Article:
A cut above the rest
Brett McKee, chef/owner, 17 North Roadside Kitchen, www.17north.net; wine pairing by Marlene Rossman Yield: 4 servings 1 flank steak 3 T. olive oil, divided Salt and pepper, to taste 1 T. fresh oregano, thyme and sage, chopped 1/4 c. parsley 1/4 lb. pancetta bacon, thinly sliced 1/4 c. pine nuts, toasted 1/4 c. golden raisins 1 lb. sweet Italian sausage links (optional) 1 qt. red wine 1 qt. veal stock 1 qt. marinara sauce Creamy Asiago and Sage Polenta (recipe follows) Method (1) Place flank steak on cutting board; butterfly and pound until thin between two sheets of wax paper. Rub meat with 2 T. olive oil, salt, pepper, mixed fresh herbs and parsley. (2) Place pancetta, pine nuts and golden raisins evenly on beef. Place Italian sausage in middle of flank steak. Roll meat up in a cigar-like fashion, and tie with twine to keep it firmly closed. (3) In roasting pan heat remaining oil over high heat. Add meat, turning each side until golden brown. Add wine, stock, marinara and any leftover raisins, pine nuts and herbs; cover with foil. Place in oven at 300˚F for 2 1/2 hours. (4) Remove meat from sauce;,set aside. Strain fat from sauce; reduce by 1/3. Slice the meat in 1/2” rounds. To serve, spread Creamy Asiago and Sage Polenta on plate, fan beef slices over it and top with reduced sauce. Creamy Asiago and Sage Polenta 1 1/2 qt. whole milk 4 c. quick-cooking polenta 4 c. chicken stock 1 c. shredded Parmesan cheese 1/2 c. Asiago cheese 4 sage leaves, finely minced 2 sprigs thyme, leaves removed and minced Salt and pepper, to taste Method (1) Bring milk to a slow boil. Using a wire whisk, stir in circular motion while adding polenta slowly, making sure to avoid getting lumps. While constantly whisking the polenta, add chicken stock to desired consistency, then cheese and seasonings. The cheese will thicken the polenta mixture. Season with salt and pepper. Note: The polenta will tighten up throughout the day. Adding a ladle of chicken stock will keep it loose. Wine pairing: The full-bodied Flora Springs Cabernet Sauvignon 2006 (California) is a classic match for the hearty Beef Braciole and the richness of the Asiago Polenta.
CREATIVE HEIRLOOM PHOTOGRAPHY
BEEF BRACIOLE OVER CREAMY ASIAGO AND SAGE POLENTA
derblade come Denver steaks, which Popovic says are great for grilling or satay. “It would even make for a very cost-effective steak on a dinner menu,” he says. “We’re not trying to replace the strip steak; we’re just trying to give
different options for operators who are looking for a cost-effective way to put a steak on the menu that will still be flavorful and juicy and tender and perform consistently for them.” This butchering method also pro-
duces boneless country-style short ribs from the remaining eye roll, which perform best when braised, Popovic says. “They’re slow cooked but they still keep their integrity and have a nice texture.”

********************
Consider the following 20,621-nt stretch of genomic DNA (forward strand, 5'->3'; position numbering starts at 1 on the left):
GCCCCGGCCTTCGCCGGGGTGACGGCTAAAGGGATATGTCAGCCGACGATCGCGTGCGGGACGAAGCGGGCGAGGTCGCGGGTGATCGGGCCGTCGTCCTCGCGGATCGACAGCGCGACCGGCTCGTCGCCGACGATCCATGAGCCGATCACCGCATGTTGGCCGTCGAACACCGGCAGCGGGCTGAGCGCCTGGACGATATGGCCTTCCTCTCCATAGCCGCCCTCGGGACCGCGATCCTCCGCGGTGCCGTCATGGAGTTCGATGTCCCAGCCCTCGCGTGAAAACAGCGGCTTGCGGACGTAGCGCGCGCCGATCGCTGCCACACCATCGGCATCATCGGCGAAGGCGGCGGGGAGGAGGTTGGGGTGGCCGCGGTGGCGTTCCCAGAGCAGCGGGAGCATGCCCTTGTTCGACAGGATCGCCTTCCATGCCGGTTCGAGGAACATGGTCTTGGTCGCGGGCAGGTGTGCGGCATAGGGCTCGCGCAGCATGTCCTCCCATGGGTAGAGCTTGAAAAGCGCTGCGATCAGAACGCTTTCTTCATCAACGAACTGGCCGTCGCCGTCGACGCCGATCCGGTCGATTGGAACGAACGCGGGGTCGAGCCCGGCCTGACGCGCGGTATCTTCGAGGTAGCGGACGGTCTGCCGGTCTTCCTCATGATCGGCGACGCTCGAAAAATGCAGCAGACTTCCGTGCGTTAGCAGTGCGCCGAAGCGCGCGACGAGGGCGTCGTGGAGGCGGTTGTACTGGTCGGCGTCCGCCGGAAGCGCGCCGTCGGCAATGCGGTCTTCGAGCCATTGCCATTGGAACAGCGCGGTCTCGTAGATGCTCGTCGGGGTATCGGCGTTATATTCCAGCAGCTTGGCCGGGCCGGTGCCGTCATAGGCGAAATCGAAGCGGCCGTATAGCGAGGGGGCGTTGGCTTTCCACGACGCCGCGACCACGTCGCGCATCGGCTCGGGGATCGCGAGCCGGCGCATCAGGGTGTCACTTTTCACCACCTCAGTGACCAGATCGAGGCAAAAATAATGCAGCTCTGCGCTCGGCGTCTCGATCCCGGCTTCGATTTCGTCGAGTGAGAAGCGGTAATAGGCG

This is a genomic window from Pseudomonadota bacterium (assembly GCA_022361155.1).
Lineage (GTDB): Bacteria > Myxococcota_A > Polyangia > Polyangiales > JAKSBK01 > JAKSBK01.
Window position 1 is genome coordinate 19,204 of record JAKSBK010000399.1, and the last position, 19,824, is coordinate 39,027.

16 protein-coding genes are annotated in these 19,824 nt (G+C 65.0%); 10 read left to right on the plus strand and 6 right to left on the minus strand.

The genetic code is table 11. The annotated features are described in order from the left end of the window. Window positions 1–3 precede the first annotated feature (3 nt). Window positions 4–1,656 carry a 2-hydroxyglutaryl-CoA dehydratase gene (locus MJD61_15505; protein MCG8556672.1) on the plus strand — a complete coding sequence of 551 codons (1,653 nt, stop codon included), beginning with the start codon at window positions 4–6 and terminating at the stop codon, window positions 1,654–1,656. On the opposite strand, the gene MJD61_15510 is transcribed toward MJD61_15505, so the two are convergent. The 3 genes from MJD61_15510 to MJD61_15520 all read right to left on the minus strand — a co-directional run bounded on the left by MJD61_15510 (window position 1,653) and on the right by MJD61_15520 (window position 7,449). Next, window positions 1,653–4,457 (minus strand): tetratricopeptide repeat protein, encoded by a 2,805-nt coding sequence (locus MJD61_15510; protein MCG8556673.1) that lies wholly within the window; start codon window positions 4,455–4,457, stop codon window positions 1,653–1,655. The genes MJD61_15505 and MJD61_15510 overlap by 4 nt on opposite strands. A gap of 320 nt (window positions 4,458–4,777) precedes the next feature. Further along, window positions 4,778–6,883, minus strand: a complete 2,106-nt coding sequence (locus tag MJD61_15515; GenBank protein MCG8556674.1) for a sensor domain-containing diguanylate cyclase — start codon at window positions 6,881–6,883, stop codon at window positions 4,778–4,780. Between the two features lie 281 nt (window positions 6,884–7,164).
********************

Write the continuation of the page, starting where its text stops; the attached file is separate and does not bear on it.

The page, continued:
Rethinking the ribeye
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The 36-ounce, bone-in ribeye is a decadent staple on many steakhouse menus, but portions coming from the rib loin have been impacted by the changing economics of the cattle industry, according to Popovic. “Ranchers get paid based on how much their animal weighs, so the economics angle tells them to make their animal weigh more.” For chefs, this translates to huge ribeyes that make it difficult to maintain an 8-ounce portion size with some height. “We don’t like a large rib loin because this means it’s really hard for us to cut a thick steak, which we want for our plate presentation and for its cooking abilities,” Popovic says. CAB recommends removing the spinalis, or the cap of the ribeye, which leaves the filet of rib that can be cut into smaller, thickercut steaks. “The filet of rib allows us to cut a thicker steak. So in-
stead of cutting a 16-ounce ribeye that’s paper thin, we’re able to cut an 8-ounce filet, allowing the chef to have plate presentation and creativity while giving the consumer a more petite steak. So that’s a methodology of cutting down an existing cut in a very unique way in order to give cost structures that will help operators make money on their menu.” The remaining spinalis can be butterflied, stuffed and roasted or used for satays, he says. However, because it is so small, Pugliese says small restaurant operators like himself likely won’t have much use for it beyond an amuse bouche. “But if you’re a big restaurant and you have 10 or 20 ribeyes you’re cleaning in a night, then you can do something like an appetizer out of the spinalis.” Brett McKee, chef/owner of Oak Steakhouse (www.oaksteakhouse restaurant.com), Charleston, S.C., and 17 North Roadside Kitchen (www.17north.net), Mount Pleasant, S.C., offers a 36-ounce, bone-in ribeye at Oak, which he says is a big seller and won’t be going anywhere. But he recently began offering smaller dishes using more inexpensive cuts like the filet of rib to help stimwww.chefmagazine.com
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